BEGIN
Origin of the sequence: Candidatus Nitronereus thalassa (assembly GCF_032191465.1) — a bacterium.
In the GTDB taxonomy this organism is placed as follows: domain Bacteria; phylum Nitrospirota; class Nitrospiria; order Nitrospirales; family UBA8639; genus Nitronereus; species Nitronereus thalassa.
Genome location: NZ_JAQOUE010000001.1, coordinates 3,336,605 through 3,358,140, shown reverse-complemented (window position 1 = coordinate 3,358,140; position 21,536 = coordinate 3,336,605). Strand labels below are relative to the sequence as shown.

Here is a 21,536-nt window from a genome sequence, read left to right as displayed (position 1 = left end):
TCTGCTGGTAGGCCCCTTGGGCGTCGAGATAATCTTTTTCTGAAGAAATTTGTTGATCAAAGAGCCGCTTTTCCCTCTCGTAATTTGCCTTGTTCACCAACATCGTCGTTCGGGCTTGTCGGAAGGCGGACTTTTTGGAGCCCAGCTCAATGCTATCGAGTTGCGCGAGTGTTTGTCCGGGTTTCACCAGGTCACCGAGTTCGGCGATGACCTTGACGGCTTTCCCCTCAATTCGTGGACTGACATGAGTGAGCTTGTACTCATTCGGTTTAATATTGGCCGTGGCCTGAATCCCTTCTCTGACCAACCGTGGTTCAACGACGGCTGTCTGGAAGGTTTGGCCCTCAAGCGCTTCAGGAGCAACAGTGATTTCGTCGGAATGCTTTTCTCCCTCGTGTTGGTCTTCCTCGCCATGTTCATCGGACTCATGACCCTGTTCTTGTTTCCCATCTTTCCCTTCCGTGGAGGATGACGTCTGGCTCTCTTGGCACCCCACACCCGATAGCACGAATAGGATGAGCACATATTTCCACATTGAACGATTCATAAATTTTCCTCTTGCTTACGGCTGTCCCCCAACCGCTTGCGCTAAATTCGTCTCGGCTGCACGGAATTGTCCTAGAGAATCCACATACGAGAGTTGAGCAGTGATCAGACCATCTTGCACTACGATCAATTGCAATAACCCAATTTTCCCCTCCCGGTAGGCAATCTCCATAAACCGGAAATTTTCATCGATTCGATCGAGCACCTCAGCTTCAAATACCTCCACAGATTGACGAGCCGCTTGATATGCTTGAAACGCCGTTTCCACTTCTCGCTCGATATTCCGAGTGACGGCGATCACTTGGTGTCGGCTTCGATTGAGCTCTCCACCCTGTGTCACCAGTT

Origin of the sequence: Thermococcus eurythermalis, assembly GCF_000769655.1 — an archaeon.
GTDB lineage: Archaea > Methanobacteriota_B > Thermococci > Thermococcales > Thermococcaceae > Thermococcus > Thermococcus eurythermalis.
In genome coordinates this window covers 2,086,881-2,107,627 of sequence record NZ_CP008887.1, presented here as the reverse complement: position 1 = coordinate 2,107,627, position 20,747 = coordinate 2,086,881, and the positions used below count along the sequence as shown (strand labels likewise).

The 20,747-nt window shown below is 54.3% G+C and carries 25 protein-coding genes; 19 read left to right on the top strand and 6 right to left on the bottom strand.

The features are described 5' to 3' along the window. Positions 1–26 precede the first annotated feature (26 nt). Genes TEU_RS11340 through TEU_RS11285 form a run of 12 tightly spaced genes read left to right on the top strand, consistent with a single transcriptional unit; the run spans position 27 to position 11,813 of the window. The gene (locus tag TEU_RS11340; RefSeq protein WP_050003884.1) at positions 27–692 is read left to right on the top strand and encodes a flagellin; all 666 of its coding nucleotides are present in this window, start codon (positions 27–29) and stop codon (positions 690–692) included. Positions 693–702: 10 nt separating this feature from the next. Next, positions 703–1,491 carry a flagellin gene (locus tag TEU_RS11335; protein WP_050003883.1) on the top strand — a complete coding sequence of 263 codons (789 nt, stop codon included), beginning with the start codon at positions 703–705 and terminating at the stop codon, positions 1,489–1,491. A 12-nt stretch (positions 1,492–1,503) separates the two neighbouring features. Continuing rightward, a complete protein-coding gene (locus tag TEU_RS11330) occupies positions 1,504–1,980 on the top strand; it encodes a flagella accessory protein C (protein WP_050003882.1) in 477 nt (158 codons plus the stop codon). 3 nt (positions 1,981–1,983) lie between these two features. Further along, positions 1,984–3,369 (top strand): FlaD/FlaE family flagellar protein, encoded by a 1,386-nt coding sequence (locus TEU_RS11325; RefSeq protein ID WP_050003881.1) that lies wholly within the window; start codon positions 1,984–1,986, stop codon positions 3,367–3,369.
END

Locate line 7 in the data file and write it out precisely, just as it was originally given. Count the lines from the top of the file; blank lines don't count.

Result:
GTDB lineage: Archaea > Methanobacteriota_B > Thermococci > Thermococcales > Thermococcaceae > Thermococcus > Thermococcus eurythermalis.